We believe that the Commission moved in the wrong direction by weakening the disclosures in the final liquidity rule passed in 2016. We believe that the amendments in this proposed rule move even further in the wrong direction and are not consistent with the stated policy objective in the rule of “promoting investor understanding of the liquidity risks of the funds in which they have invested, while minimizing risks of investor confusion.”[5] On the Commission’s own web site the mission statement includes the following:[6]

“The laws and rules that govern the securities industry in the United States derive from a simple and straightforward concept: all investors, whether large institutions or private individuals, should have access to certain basic facts about an investment prior to buying it, and so long as they hold it. To achieve this, the SEC requires public companies to disclose meaningful financial and other information to the public. This provides a common pool of knowledge for all investors to use to judge for themselves whether to buy, sell, or hold a particular security. Only through the steady flow of timely, comprehensive, and accurate information can people make sound investment decisions.”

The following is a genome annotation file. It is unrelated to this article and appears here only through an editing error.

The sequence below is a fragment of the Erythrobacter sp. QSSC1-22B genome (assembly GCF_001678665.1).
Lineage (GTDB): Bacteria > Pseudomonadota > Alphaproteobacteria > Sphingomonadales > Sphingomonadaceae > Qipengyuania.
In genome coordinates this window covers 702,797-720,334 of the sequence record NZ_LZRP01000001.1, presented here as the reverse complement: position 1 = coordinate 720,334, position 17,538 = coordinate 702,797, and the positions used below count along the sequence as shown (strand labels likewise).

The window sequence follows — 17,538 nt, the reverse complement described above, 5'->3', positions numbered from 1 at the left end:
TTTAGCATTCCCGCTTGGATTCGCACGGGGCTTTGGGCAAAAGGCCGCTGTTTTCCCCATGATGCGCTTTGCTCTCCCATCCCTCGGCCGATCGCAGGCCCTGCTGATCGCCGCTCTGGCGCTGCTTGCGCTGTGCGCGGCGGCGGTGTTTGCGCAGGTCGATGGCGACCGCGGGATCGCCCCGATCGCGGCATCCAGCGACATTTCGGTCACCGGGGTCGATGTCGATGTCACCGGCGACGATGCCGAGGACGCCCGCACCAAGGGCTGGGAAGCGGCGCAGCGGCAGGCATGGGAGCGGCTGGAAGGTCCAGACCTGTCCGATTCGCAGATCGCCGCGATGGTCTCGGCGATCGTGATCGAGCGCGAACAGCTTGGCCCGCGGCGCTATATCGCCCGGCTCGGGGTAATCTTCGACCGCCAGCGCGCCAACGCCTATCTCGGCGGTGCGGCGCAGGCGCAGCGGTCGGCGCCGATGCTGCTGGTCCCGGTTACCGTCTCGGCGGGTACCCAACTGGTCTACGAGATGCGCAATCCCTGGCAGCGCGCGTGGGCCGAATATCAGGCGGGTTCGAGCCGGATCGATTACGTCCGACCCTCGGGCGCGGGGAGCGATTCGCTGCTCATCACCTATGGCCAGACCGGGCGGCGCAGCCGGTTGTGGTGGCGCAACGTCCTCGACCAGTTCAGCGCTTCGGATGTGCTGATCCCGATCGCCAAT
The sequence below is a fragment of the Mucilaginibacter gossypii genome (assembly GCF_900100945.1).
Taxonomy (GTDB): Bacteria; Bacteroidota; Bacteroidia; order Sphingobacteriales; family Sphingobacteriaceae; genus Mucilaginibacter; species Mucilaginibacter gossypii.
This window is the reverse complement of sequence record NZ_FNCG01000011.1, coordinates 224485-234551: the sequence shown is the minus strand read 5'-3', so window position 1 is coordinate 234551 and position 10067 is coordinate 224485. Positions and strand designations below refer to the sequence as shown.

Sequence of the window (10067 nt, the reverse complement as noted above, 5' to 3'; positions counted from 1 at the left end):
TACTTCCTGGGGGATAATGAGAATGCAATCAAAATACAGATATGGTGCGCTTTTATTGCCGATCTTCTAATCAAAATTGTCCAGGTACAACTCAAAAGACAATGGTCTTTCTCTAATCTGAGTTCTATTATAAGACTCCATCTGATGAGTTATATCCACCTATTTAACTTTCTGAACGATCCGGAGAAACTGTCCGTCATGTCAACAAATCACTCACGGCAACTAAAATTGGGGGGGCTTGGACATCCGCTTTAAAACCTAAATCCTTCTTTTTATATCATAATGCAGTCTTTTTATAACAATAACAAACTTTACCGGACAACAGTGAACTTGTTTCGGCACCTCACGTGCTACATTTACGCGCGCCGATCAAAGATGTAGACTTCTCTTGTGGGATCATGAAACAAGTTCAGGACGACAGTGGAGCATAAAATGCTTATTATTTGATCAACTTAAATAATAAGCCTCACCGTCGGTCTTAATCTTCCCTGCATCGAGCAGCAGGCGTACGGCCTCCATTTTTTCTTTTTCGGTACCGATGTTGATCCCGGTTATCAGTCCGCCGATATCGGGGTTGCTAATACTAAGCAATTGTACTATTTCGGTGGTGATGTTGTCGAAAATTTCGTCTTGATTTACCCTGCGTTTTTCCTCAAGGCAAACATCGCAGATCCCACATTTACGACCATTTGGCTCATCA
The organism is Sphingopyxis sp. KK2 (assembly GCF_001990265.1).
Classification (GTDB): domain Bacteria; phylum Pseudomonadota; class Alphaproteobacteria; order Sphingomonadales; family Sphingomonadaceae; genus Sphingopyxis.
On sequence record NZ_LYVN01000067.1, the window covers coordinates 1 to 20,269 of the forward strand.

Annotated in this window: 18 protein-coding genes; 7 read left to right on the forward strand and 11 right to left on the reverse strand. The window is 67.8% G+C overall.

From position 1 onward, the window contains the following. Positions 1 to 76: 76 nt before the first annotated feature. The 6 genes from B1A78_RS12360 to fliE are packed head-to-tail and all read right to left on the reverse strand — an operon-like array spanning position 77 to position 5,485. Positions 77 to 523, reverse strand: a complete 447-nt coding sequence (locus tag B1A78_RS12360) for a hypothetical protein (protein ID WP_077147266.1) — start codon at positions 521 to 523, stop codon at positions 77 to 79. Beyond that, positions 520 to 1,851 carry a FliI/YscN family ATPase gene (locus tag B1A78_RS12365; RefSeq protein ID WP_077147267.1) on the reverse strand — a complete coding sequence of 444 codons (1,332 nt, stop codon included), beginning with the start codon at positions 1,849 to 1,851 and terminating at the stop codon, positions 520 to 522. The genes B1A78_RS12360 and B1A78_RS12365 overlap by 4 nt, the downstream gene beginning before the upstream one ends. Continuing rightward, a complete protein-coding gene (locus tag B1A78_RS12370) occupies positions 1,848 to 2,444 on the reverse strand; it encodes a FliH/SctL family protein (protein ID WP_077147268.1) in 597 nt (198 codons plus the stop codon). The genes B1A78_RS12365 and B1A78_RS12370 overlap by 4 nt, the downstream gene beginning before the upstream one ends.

From the initial proposed rule to this new proposal for amendment of the final rule, liquidity disclosures have moved steadily away from the Commission’s stated mission of “comprehensive and accurate information.” Should this proposed rule be finalized as currently stated, the goal of providing substantive disclosure to investors on fund liquidity will have been almost abandoned.

Concerns Related to the Aggregate Liquidity Profiles

As noted by Commissioner Stein in a public statement, the current rule, approved in a unanimous and bipartisan vote, reflected a middle ground between the advantages that regular, comprehensive disclosures would create for the public and the industry’s unwillingness to completely reveal liquidity classifications. This was the source of the current requirement that funds disclose to the public only aggregate liquidity information about their portfolio investments.[7]